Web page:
The 12th Glasgow Americana Festival kicks off today as Bristol based Yola Carter brings her hi-energy mix of soul and country to Cottiers Theatre. Carter, winner of UK artist of the year and Song of the Year at the AMA UK awards is just the curtain raiser for a splendid roster of acts pouring into Glasgow over the next five days. Emily Barker, well known to many for her theme song for the BBC drama Wallander and for her spot in the opening ceremony at the London Olympics, will be showcasing her Memphis influenced soulful blues album Sweet Kind of Blue while Kimmie Rhodes, a true red dirt Texan legend is also coming along.
Nathan Bell, winner of the performer of the year award in 2017 by the influential website Americana UK returns to the city which he took by storm at Celtic Connections some 18 months ago and another singular performer, Anthony D’Amato is at the HIP place to be on the south side, The Glad Cafe. Also coming to the Glad Cafe are the UK “supergroup” Bennett Wilson Poole for their first Scottish appearance. This trio of seasoned and bloody brilliant musicians have dominated the UK roots Americana scene ever since their album came out earlier this year and this gig is definitely worthy of “bucket list” attention.
There’s plenty of home grown talent on show as Martha L Healy and Starry Skies both have album launch shows (with Healy’s show apparently sold out, sorry folks) while The Hellfire Club’s show at The Hug & Pint promises to be a hot and sweaty intimate shindig. And for an interesting mix of local and American acts there’s the ever popular Hazy Recollections revue which includes Woody Pines and Adriana Spina on the bill which this year is being hosted by Glasgow’s answer to Whispering Bob Harris, our very own Mike Ritchie. In addition to the main acts there are some great supports adding to the experience and the whole line up can be found here.
Check the links above for Blabber’n’Smoke’s thoughts on some of the acts and see some video evidence of the avalanche of talent coming this week. Get thee down there.
It’s been a while since Warren McIntyre and The Starry Skies released their well-respected debut album, Ask The Animals. Six years in fact. Now they’re back with McIntyre dropping his prefix to the band name although he remains the driving force behind the band’s pulsating mix of driving power pop and folkier material all filtered through an Americana sensibility. Be Kind is an upbeat album and McIntyre is on record as saying that, “One thing there is not enough of is people being kind to each other, it’s really clichéd but it’s nice to be nice. I decided I wanted to be more straightforward lyrically and send a simple message about spending the rest of my time on this planet being as kind as I can as much as I can.” Well he just about does that here although some of the songs on the album do wander into darker territory.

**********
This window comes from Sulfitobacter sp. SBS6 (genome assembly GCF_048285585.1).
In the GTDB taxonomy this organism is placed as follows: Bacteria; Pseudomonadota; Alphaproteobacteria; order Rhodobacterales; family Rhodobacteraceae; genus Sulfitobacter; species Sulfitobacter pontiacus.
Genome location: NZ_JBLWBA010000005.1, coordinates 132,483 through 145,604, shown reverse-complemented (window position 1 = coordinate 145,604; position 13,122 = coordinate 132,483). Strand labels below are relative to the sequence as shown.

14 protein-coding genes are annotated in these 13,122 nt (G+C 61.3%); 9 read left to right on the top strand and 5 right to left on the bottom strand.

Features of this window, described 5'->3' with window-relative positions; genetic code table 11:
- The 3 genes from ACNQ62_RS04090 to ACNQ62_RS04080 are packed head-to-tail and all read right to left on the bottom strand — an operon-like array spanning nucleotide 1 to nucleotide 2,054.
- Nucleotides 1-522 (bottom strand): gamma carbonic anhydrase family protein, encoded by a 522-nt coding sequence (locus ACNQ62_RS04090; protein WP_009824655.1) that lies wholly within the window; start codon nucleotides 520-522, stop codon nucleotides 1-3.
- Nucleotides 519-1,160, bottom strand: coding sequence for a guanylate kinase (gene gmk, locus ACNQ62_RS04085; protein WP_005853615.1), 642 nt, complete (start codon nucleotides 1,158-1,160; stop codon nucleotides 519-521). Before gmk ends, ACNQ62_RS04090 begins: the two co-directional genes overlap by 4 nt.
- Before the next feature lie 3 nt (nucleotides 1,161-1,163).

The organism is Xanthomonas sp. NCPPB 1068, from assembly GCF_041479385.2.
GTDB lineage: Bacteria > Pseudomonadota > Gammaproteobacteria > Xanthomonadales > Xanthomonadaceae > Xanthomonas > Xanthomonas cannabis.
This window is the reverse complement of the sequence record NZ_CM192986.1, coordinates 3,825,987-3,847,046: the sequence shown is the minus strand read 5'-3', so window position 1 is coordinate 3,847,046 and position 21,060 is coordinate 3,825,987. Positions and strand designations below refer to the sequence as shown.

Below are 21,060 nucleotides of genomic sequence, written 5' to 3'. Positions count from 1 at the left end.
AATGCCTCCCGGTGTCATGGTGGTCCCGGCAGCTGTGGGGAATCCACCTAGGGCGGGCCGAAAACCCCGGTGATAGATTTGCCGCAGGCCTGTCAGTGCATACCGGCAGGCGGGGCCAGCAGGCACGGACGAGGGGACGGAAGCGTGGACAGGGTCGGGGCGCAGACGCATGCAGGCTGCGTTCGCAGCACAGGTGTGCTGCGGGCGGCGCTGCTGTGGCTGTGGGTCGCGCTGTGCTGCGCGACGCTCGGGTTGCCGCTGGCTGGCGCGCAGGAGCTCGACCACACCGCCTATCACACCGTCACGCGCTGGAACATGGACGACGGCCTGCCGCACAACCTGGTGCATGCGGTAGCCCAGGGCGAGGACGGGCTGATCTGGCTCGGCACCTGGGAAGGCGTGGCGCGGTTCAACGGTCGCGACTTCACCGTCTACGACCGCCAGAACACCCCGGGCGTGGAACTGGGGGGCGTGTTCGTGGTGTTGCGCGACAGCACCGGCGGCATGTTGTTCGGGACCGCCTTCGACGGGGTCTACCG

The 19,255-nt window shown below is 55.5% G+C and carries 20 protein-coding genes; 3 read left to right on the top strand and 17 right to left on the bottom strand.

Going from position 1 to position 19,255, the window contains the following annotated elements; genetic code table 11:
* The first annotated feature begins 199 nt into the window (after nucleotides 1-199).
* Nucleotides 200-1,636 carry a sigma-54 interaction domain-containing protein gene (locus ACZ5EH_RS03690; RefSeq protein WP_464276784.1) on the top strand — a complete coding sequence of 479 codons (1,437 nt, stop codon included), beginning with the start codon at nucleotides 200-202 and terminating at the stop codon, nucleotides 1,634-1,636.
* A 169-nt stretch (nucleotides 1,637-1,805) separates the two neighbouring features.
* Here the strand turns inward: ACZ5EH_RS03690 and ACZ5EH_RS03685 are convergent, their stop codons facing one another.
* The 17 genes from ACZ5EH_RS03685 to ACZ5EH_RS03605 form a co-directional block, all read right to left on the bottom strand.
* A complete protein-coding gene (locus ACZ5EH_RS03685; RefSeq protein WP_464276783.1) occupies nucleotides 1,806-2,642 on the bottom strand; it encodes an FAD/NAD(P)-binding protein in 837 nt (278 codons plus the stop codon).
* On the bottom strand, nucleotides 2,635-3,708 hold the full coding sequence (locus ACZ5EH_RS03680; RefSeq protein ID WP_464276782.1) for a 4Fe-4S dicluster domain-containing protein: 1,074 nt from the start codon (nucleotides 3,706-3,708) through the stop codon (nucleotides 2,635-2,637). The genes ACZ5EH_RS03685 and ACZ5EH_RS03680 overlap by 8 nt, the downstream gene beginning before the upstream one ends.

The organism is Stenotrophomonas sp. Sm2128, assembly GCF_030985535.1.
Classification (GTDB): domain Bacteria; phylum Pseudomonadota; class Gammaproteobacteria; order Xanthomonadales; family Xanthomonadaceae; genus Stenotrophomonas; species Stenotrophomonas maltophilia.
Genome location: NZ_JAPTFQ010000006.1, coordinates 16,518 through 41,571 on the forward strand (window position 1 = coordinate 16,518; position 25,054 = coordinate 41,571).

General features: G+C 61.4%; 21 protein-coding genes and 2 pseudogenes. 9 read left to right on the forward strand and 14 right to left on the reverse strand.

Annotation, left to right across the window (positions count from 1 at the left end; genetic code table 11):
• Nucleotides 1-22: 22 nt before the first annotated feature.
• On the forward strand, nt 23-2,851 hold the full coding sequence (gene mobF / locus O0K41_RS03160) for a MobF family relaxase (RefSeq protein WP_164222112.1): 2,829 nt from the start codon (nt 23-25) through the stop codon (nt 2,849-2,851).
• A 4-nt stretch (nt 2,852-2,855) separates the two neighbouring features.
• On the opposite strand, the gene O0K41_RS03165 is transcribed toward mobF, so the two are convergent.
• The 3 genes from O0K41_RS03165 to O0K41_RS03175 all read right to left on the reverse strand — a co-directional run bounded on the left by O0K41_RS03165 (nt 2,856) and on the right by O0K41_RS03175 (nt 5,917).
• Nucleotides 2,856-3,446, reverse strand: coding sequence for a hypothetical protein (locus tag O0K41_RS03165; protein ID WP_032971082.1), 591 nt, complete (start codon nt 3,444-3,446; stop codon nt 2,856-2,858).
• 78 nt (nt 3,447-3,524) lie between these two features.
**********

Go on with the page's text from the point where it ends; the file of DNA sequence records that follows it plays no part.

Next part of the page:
He sets out his Be Kind manifesto on the opening song of the same name. It’s a bucolic and gentle introduction to the album, McIntyre’s voice clear and gentle as he sings over piano and a string section. Glitter & The Glory then bursts into view with a bang as the band shift into a star spangled psych pop mode. With rushes of jangled guitar and cinematic sweeping strings and McIntyre spitting out his Dylan like lyrics, this is quite majestic in its multi layered splendour and dynamic delivery. Next up is another cracker in the form of the single lifted from the album, Starry Skies which has a George Harrison like slide guitar and psychedelic strings as the rhythm section drive the song along with Noel O’Donnel’s drumming quite the powerhouse. These two songs might recall the densely arranged psychedelic pop rock of the sixties but the band are also able to roll out their rinky dink salute to party girls out for a night on the tiles on High Girls which comes across like Alex Chilton fronting the funksters at Stax . Here the band hit a tremendous groove with pumping bass guitar from Jonathan Lilley and a whizz bang guitar solo from John Rooney as McIntyre leers but never becomes lascivious.
Bombs Betty is a fiery rocker with screeching fiddle from Heather Phillips although it suffers somewhat in comparison to the songs mentioned above as the band wail about an apocalyptic future. There’s more desolation in the landscape summoned up on Guns & Gold which is delivered here with a fine New York punk sneer and it allows McIntyre to return to his theme of kindness as he reaches out a helping hand to those affected by downtown mischief. That helping hand is there again on the gentle lope of I’ll Be There For You which is a country styled duet and which shows that the band can rein it in and still carry an emotional punch. Loving You is even more delicate as McIntyre and Heather Phillips swoon together on a tremendous song which in its hazy delivery recalls the likes of Lee Hazlewood and Nancy Sinatra and also Isobel Campbell and Mark Lanegan. For our money it’s the jewel in the crown here although the album as a whole shows that west coast Scotland can rival west coast America at times.
Starry Skies officially unveil the album with a launch gig on the 6th October as part of the Glasgow Americana Festival, all details here.